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Choice Not Chance - Career Advice for Women as They Age Choice Not Chance - Career Advice for Women as They Age
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Choice, Not Chance: Career Advice for Women as They Age

Insights & Ideas Team •  December 1, 2016 | Focus on Women, Business and Careers

After 15 years as a stay-at-home mom, Tamara Fay decided to return to work. The hours didn’t fit her family’s lifestyle, though; and after some soul searching she decided that what she really wanted to do was start her own consulting business. Part of that business is providing career consulting to other women who find themselves in a similar situation.

For a long time, her clientele consisted primarily of younger women returning to the workforce, but about five years ago Fay noticed that those seeking her services were increasingly in an older demographic. While many women their age were preparing to retire, these women wanted to continue working for a variety of reasons, including finances, the need for health benefits or simply enjoying the working world. 

“I now have women who are approaching retirement, but they’re not ready to retire. They say, ‘I can’t stop working, I need to continue.’ I’ve also seen women who are retired but want a sense of purpose. They may have tried retirement and didn’t like it. Their feeling is, ‘I want to do something different at this point in my life. What else can I be to have more of a fulfilling life?’”

Fay has advice for any worker, but especially mature women who are looking to change careers. “Make sure that your next job is by choice, not chance,” she says. Be thoughtful about your next career. You have years of wisdom and experience in your favor. You are no longer fresh out of college, scrambling for any job that pays your bills. And as a career changer, you aren’t stuck doing what you’ve always done. As a mature woman, you are also more in tune with who you are and what drives you. That gives you the opportunity to choose a career that matches not only your skills, but your values. When you’re able to do that, you can find real satisfaction and fulfillment in your work, which leads to a happier you and a better employee. That benefits your company, too.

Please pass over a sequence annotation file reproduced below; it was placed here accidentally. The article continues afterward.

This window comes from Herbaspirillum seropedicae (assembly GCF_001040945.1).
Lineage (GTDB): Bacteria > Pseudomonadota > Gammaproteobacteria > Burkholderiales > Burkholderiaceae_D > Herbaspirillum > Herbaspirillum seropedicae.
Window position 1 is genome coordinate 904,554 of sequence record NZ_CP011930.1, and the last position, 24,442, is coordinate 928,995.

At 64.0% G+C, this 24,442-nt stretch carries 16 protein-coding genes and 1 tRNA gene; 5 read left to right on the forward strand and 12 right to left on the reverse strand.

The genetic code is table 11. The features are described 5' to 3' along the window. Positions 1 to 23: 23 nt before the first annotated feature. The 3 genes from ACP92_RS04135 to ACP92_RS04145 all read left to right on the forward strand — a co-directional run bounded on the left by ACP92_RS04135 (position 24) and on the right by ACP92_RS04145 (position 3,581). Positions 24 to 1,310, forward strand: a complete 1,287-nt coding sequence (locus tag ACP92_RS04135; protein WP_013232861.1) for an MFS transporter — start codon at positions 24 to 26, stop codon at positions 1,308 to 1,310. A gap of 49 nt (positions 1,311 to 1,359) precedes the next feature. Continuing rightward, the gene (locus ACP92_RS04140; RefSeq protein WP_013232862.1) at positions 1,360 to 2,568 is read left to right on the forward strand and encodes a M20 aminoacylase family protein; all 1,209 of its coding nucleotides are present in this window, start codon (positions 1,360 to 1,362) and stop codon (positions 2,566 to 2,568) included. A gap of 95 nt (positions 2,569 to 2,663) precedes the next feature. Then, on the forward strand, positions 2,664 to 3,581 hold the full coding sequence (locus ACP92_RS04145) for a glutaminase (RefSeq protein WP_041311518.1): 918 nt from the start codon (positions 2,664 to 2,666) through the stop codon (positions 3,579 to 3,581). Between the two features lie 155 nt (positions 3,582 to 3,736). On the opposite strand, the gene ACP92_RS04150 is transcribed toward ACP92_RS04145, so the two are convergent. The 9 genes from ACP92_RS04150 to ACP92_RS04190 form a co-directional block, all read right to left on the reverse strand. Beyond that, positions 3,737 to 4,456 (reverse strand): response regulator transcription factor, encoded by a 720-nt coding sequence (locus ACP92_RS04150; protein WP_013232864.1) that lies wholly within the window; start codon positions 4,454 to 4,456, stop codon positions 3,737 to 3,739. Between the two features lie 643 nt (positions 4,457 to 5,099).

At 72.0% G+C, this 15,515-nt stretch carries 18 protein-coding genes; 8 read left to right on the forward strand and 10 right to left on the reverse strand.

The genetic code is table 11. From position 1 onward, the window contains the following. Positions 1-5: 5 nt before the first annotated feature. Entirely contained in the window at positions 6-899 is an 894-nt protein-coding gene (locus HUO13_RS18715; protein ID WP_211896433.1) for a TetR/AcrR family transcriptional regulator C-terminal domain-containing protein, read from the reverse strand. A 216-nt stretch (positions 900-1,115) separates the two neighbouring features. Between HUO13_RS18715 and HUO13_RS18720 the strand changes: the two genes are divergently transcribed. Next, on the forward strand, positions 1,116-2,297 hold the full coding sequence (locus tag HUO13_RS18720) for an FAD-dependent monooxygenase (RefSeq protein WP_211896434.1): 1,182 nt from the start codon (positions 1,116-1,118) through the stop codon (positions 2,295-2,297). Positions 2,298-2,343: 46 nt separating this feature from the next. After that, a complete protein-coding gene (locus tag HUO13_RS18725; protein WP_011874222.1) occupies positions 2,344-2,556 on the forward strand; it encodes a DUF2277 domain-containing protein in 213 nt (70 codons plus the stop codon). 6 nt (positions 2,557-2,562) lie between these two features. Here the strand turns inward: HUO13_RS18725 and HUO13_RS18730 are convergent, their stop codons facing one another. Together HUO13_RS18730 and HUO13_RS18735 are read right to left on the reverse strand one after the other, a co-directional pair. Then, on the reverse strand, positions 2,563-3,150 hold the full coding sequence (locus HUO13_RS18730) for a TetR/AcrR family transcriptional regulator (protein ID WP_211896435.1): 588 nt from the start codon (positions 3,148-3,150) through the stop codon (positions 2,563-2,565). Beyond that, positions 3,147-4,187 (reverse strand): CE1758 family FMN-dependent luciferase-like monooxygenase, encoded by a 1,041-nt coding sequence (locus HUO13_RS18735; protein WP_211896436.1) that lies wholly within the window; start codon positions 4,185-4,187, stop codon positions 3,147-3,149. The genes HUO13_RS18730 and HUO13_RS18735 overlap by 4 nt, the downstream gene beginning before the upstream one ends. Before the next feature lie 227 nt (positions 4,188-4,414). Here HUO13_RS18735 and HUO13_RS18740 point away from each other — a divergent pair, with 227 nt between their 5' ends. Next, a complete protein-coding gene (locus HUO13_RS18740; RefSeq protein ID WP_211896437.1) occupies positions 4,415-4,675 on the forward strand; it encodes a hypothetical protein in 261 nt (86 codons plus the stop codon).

So how do you figure out what career is next for you? Here are some tips:

1. Know your values. Figure out what’s important to you and what your motivations are. Fay helps her clients find their true values and passions using a button analogy. She invites you to imagine a four-hole button, in which each buttonhole represents a core value. When you use a thread to fasten the button, each hole does an equal job in holding things together—much like each of those values holds you together. What four would you choose? These are the things that should be nurtured in your working life.

2. Research your next career move. If you’ve always loved art, contact your local art museum and see what positions they have that could match your passion and values. You might become a docent, work at the front desk or assist behind the scenes.

Social Security Won't be Enough: 6 Reasons to Consider an Income Annuity3. Take your dream job for a test drive. Whether through volunteering or temping, there is no better way to find out if a job suits you than to try it out. Both opportunities give you the chance to try the job you want with minimal commitment, and they also help you figure out if the organization is a fit for you. In addition, it’s a great way to network, which is where 70 to 80 percent of jobs come from, Fay estimates.

4. Update your resumé. As a career changer, your past job experience is likely in a different field. Make sure your resumé highlights the skill sets that make you right for the job you want and isn’t just a chronological list of jobs you’ve held.

Fay is now 59 years old, adoring her own job and telling women everywhere that life really is short. Make sure you wake up every day excited to go to work. That’s when you know you’ve come upon true fulfillment in your job.

“If you find your next career by choice and not chance, then work is not work. You’re going to love it. You’ll enjoy what you’re doing, and just imagine the value you’re bringing to that organization. It’s a win-win everywhere.”

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